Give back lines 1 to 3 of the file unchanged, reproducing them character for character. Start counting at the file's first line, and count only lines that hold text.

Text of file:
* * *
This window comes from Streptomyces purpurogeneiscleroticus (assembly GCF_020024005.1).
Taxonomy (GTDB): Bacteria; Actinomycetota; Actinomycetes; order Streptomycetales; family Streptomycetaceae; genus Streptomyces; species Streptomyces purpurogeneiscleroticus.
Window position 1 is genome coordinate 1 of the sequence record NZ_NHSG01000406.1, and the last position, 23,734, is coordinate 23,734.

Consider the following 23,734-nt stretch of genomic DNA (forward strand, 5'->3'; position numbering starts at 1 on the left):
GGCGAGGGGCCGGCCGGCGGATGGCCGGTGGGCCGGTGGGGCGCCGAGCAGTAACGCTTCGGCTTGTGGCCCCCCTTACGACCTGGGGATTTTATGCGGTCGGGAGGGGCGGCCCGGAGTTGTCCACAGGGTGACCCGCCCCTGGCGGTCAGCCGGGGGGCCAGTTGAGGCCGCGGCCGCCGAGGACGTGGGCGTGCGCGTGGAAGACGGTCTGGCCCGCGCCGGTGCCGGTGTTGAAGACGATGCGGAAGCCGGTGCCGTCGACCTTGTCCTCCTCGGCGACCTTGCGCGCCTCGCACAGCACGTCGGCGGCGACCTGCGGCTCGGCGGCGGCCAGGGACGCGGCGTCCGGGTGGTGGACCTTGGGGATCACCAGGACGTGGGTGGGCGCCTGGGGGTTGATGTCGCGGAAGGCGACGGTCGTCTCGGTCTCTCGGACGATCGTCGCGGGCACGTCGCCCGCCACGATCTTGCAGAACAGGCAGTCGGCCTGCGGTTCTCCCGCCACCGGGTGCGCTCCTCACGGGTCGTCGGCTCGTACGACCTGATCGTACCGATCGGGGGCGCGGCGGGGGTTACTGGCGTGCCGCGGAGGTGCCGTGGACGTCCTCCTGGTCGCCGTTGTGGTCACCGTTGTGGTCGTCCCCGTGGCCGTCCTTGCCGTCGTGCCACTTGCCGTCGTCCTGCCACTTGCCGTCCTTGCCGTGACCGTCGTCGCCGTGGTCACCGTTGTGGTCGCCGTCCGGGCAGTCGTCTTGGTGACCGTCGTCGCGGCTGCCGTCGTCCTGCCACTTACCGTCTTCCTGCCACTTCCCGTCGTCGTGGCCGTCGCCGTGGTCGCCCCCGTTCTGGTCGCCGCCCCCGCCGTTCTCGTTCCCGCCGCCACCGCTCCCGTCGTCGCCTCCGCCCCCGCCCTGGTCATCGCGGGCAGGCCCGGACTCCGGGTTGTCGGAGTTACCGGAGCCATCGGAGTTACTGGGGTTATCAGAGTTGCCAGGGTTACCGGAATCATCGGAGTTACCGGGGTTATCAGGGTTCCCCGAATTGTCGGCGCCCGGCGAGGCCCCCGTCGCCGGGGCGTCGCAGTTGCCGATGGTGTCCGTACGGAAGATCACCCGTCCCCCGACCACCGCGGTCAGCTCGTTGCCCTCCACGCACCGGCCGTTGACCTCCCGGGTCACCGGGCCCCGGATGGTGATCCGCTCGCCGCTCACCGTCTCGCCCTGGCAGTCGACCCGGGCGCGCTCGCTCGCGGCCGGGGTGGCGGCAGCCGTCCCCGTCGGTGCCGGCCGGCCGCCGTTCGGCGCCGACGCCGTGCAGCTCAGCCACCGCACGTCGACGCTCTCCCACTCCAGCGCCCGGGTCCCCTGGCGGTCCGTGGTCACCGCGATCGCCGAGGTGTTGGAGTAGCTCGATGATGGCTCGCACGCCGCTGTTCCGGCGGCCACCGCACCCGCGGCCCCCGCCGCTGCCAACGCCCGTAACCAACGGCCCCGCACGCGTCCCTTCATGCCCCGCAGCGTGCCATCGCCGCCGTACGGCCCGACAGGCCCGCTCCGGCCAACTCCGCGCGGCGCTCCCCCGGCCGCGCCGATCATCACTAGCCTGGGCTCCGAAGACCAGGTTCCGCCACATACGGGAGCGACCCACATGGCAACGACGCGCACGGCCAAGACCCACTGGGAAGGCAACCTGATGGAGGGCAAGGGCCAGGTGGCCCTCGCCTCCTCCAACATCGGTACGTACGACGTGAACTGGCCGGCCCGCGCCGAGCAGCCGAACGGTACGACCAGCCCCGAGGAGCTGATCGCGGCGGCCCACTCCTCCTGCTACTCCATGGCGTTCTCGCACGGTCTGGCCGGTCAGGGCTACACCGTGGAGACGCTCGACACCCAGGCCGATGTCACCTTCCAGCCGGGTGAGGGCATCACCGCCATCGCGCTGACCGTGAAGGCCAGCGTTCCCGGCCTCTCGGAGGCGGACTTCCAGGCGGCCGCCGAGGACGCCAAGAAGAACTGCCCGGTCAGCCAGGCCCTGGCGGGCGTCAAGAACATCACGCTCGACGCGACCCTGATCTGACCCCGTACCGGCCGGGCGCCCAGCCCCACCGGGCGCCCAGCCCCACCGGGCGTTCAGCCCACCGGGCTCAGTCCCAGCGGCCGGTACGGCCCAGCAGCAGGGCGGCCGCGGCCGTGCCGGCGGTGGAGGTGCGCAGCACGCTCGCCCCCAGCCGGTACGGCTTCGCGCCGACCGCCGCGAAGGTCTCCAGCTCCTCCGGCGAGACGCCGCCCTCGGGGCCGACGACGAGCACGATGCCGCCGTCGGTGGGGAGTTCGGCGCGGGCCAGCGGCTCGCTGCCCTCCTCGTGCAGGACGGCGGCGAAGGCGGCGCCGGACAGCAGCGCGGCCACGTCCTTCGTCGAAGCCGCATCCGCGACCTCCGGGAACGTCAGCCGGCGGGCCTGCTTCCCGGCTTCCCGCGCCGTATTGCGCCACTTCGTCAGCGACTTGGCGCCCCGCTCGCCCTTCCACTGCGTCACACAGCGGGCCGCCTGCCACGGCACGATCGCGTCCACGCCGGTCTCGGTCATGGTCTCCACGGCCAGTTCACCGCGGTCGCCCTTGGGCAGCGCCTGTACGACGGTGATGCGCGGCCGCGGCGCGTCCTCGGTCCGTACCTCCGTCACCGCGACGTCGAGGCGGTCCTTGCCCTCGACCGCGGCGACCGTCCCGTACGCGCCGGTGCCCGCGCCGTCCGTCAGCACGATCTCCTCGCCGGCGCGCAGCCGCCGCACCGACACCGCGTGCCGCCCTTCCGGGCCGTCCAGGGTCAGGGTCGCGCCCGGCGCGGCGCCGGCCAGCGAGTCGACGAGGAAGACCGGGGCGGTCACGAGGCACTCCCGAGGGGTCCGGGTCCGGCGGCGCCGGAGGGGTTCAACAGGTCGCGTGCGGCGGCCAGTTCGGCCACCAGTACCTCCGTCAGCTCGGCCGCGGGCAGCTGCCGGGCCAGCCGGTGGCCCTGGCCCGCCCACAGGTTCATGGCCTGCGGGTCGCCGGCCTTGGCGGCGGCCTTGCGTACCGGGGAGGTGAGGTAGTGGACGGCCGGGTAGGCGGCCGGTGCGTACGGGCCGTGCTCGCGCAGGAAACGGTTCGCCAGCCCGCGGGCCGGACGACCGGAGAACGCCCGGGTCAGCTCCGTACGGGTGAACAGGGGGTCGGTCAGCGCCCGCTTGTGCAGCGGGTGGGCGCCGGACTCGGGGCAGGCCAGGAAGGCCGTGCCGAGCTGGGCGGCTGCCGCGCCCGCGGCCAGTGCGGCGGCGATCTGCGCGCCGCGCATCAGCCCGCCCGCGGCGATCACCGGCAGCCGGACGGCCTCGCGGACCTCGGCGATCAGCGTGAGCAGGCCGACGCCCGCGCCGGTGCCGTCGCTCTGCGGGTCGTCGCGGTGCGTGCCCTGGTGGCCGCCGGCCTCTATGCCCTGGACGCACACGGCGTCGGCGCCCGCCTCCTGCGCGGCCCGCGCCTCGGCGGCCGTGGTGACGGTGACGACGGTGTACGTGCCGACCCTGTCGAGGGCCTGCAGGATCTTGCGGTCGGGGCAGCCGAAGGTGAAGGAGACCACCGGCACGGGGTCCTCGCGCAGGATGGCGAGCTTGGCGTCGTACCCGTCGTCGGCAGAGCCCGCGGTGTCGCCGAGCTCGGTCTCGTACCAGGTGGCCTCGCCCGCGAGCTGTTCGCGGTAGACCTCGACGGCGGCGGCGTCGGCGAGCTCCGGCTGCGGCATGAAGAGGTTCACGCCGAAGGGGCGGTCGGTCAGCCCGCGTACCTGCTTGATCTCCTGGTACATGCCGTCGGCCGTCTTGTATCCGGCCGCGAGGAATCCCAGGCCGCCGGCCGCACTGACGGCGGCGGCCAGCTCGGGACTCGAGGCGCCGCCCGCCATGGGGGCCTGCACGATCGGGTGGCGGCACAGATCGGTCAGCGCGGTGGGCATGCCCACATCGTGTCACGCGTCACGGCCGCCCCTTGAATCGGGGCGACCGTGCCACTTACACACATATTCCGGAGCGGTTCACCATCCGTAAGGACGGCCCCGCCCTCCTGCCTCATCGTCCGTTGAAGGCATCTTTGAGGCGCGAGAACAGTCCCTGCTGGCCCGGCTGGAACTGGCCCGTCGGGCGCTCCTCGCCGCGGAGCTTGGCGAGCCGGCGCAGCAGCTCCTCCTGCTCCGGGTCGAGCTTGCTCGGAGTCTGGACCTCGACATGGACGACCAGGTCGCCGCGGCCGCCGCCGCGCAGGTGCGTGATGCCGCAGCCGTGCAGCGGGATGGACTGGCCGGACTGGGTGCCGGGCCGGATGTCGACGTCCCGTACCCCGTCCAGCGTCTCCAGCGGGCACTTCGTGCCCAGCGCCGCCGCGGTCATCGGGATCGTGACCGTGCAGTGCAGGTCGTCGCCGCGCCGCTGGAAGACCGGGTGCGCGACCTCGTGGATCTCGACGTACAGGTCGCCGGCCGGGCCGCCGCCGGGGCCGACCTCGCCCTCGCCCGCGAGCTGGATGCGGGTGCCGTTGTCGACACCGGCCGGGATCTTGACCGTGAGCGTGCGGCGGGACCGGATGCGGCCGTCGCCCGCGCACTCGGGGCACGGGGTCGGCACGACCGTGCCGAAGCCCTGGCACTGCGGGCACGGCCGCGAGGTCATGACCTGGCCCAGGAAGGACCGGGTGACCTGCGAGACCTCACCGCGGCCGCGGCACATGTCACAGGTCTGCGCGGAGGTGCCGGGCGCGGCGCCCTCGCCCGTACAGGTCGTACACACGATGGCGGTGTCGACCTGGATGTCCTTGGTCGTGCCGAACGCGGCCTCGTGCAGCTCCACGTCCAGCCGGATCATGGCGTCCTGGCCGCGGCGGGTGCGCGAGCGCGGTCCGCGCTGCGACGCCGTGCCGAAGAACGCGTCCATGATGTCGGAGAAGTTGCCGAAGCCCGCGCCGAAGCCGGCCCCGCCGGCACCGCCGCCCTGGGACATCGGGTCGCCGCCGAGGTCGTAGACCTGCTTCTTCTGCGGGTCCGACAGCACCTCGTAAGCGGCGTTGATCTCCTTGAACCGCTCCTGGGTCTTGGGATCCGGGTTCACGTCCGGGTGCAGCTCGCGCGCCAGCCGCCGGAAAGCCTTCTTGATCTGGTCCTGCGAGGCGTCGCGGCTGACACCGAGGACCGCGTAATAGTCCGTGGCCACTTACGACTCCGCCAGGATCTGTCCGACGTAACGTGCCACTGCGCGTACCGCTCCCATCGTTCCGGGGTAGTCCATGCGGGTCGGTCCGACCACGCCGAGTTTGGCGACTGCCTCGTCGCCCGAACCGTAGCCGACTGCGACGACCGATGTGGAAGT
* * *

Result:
This window comes from Streptomyces purpurogeneiscleroticus (assembly GCF_020024005.1).
Taxonomy (GTDB): Bacteria; Actinomycetota; Actinomycetes; order Streptomycetales; family Streptomycetaceae; genus Streptomyces; species Streptomyces purpurogeneiscleroticus.
Window position 1 is genome coordinate 1 of the sequence record NZ_NHSG01000406.1, and the last position, 23,734, is coordinate 23,734.